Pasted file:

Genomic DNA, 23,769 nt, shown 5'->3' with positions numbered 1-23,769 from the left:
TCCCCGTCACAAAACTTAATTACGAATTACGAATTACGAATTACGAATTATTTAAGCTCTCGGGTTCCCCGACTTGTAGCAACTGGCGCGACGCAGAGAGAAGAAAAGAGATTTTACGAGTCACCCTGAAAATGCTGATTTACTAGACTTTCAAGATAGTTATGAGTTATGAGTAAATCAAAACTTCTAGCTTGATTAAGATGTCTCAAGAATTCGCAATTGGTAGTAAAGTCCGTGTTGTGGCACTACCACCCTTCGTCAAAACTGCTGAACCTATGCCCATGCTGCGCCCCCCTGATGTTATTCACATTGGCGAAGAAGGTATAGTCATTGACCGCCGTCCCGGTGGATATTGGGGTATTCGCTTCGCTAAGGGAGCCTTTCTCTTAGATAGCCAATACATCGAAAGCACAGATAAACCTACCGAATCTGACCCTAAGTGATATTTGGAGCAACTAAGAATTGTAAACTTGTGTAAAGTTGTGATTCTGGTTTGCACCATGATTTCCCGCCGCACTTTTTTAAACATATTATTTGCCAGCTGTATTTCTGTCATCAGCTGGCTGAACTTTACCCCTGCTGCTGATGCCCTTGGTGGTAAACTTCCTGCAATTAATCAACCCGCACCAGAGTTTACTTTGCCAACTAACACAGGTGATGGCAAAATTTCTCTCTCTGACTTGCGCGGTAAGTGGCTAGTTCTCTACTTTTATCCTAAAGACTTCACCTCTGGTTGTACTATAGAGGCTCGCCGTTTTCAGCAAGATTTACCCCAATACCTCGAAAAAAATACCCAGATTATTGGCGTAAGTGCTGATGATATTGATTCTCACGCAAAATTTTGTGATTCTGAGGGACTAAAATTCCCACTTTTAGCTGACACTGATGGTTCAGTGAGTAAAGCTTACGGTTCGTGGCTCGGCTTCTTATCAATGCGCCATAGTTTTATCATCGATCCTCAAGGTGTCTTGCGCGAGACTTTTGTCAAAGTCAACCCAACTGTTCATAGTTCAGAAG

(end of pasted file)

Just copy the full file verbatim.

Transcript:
Genomic DNA, 23,769 nt, shown 5'->3' with positions numbered 1-23,769 from the left:
TCCCCGTCACAAAACTTAATTACGAATTACGAATTACGAATTACGAATTATTTAAGCTCTCGGGTTCCCCGACTTGTAGCAACTGGCGCGACGCAGAGAGAAGAAAAGAGATTTTACGAGTCACCCTGAAAATGCTGATTTACTAGACTTTCAAGATAGTTATGAGTTATGAGTAAATCAAAACTTCTAGCTTGATTAAGATGTCTCAAGAATTCGCAATTGGTAGTAAAGTCCGTGTTGTGGCACTACCACCCTTCGTCAAAACTGCTGAACCTATGCCCATGCTGCGCCCCCCTGATGTTATTCACATTGGCGAAGAAGGTATAGTCATTGACCGCCGTCCCGGTGGATATTGGGGTATTCGCTTCGCTAAGGGAGCCTTTCTCTTAGATAGCCAATACATCGAAAGCACAGATAAACCTACCGAATCTGACCCTAAGTGATATTTGGAGCAACTAAGAATTGTAAACTTGTGTAAAGTTGTGATTCTGGTTTGCACCATGATTTCCCGCCGCACTTTTTTAAACATATTATTTGCCAGCTGTATTTCTGTCATCAGCTGGCTGAACTTTACCCCTGCTGCTGATGCCCTTGGTGGTAAACTTCCTGCAATTAATCAACCCGCACCAGAGTTTACTTTGCCAACTAACACAGGTGATGGCAAAATTTCTCTCTCTGACTTGCGCGGTAAGTGGCTAGTTCTCTACTTTTATCCTAAAGACTTCACCTCTGGTTGTACTATAGAGGCTCGCCGTTTTCAGCAAGATTTACCCCAATACCTCGAAAAAAATACCCAGATTATTGGCGTAAGTGCTGATGATATTGATTCTCACGCAAAATTTTGTGATTCTGAGGGACTAAAATTCCCACTTTTAGCTGACACTGATGGTTCAGTGAGTAAAGCTTACGGTTCGTGGCTCGGCTTCTTATCAATGCGCCATAGTTTTATCATCGATCCTCAAGGTGTCTTGCGCGAGACTTTTGTCAAAGTCAACCCAACTGTTCATAGTTCAGAAG